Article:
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Last of our series on cold hardy palm trees is a discussion of 3 monotypic genres and a polytypic genre.

Jubaea Jubaea is another monotypic genus of palm, it is native to a small area of ​​low forests and adjacent savannas in central Chile at the base of the Andes. Jubaea is like most plants in Chile in that it detests hot and humid weather.

Jubaea chilensis (Chilean Wine Palm) I admit I had no luck growing this wonderful giant feather palm, but I must mention the amazing specimen in Rock Hill, SC, planted in 1993 by palm harvester Tamar Myers. Although Jubaea chilensis can grow up to 80 ‘tall, with 3’ wide trunks in more hospitable locations, don’t expect that size in a temperate climate … if you can keep it alive. (Hardiness zone 8-10)

Serenoa Serenoa is another monotypic genus of palm trees native to the southeastern U.S., named for Serenoa Watson, a 19th-century Harvard herbarium curator.

Serenoa repens (Saw Palmetto) This native Gulf Coast palm is a vigorously grouping and spreading palm tree, often with logs underground and above ground. Serenoa repens can be easily identified by its spiny leaf petioles. The leaf color is usually bright green, but silver-gray forms can be found in certain populations. Serenoa repens is incredibly drought tolerant, but can tolerate flooded soils, can grow in sun or shade, and can thrive in sandy soils that are both acidic and alkaline … that’s a hardy palm. Try as I might, I was never able to make this survive the winters in our Raleigh garden (Hardiness Zone 8b-10)

Trithrinax (Spiny Fiber Palm) This South American genus of palm trees encompasses only three species, Trithrinax brasiliensis, Trithrinax campestris, and Trithrinax schizophylla. These beautiful trunk and cluster palm trees are found in grasslands and savannas in Argentina, Brazil, and only in the surrounding countries.

Trithrinax campestris (Argentine Silver Palm) I will never forget the day I first saw these palm trees growing in open savannas in northern Argentina in 2002 … without a doubt the most beautiful palms I had ever seen. Slow growing trunks eventually reach 12 ‘tall, clad in very stiff leaves that range from gray to the most beautiful silver gray you can imagine. I hope they show very good cold tolerance, but the key to winter survival in colder areas is to keep the plants dry as they are native to arid and desert regions. So far, I have killed my first two. (Hardiness zone 8b-10, guessing)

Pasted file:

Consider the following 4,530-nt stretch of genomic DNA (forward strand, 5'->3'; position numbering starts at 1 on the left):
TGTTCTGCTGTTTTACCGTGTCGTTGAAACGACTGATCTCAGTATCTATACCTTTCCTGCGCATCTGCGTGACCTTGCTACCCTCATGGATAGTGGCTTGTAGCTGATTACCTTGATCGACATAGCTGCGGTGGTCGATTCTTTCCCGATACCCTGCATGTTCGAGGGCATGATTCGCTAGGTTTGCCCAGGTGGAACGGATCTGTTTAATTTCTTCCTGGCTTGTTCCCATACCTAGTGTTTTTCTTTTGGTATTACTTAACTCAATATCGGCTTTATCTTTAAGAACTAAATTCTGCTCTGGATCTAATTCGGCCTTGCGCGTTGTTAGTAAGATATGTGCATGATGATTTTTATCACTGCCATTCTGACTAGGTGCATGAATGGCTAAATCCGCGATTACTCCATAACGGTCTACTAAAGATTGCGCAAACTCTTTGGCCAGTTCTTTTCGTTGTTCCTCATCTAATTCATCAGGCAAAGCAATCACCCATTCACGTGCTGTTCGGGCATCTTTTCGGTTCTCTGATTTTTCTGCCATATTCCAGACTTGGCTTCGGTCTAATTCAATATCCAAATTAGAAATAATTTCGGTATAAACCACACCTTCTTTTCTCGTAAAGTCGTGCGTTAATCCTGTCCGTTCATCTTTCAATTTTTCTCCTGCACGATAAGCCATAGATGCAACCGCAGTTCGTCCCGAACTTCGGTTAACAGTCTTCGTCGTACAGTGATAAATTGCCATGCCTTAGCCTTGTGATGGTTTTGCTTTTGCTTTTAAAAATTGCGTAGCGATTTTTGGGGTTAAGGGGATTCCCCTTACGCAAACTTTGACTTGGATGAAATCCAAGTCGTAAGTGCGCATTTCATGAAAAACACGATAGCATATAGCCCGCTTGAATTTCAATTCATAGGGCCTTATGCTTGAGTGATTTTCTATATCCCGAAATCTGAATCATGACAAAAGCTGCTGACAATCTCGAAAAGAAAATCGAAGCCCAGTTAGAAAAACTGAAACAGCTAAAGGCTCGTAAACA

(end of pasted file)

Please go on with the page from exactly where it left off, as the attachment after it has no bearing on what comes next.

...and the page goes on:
Washingtonia (Washington Fan Palm) Washingtonia is a genus of just two very tall, stemmed, fast-growing species named after who else, George Washington. Washingtonia filifera is native to the southwestern United States and Washingtonia robusta south of the Mexican border. While Washingtons can withstand some cold, they do much better in dry cold than in humid winter climates.

Washingtonia filifera ‘Dallas’ (Dallas Desert Fan Palm) We are pleased to offer a limited number of Washingtonia filifera native to the Southwest that was grown from seeds collected from a mature specimen in Zone 8, Dallas, Texas. The plant was “discovered” by Matthew Nichols of Dallas, who tells me that it has withstood 11 degrees F without damage. Hopefully this can add a bit more stamina as it has grown to fruiting size in a Zone 8 climate. Adult size is 60 ‘tall. (Endurance zone 8-10, guessing)

Washingtonia filifera ‘Truth or Consequences’ (Truth or Consequences Desert Fan Palm) The seed of this cold hardy form of the native of the southwestern United States (California, Arizona), Washingtonia filifera, comes from a plantation in Truth or Consequences, Nuevo Mexico, where it has reportedly endured 0 degrees F on several occasions. The cold in New Mexico is obviously a dry cold, and the east coast cold is much wetter, but the potential is exciting for gardeners who like to experiment. Mature plants reach 60 feet tall with leaves 8 inches wide. (Hardiness zone 8b-10, guessing)

Washingtonia robusta ‘Mariana’ (Mariana Mexican Fan Palm) This form was grown from the seeds of palm guru Hayes Jackson of Anniston, Alabama. Hayes obtained these seeds from a Washingtonia robusta plant (usually the least resistant Washingtonia), native to northern Mexico, which grows in the city of Mariana, in zone 8a of Florida. (Resistance zone 9-10)

Washingtonia x filibusta (Border Crossing Fan Palm) These hybrids between the Mexican fan palm, Washingtonia robusta, and the native US Washingtonia filifera were a blatant attempt to gain US citizenship and thus access to federal social programs for their offspring. These fast-growing hybrids are particularly happy in California and Texas, but have been successfully grown in other temperate parts of the country. If you are feeling particularly generous and want to adopt one of these descendants, don’t wait, as their number is limited due to the impending border fence. There was a splendid specimen of Washingtonia x filibusta in the Atlanta Botanical Garden for years until it was killed in a severe winter. Even the best cold hardy palm trees they have their limits.

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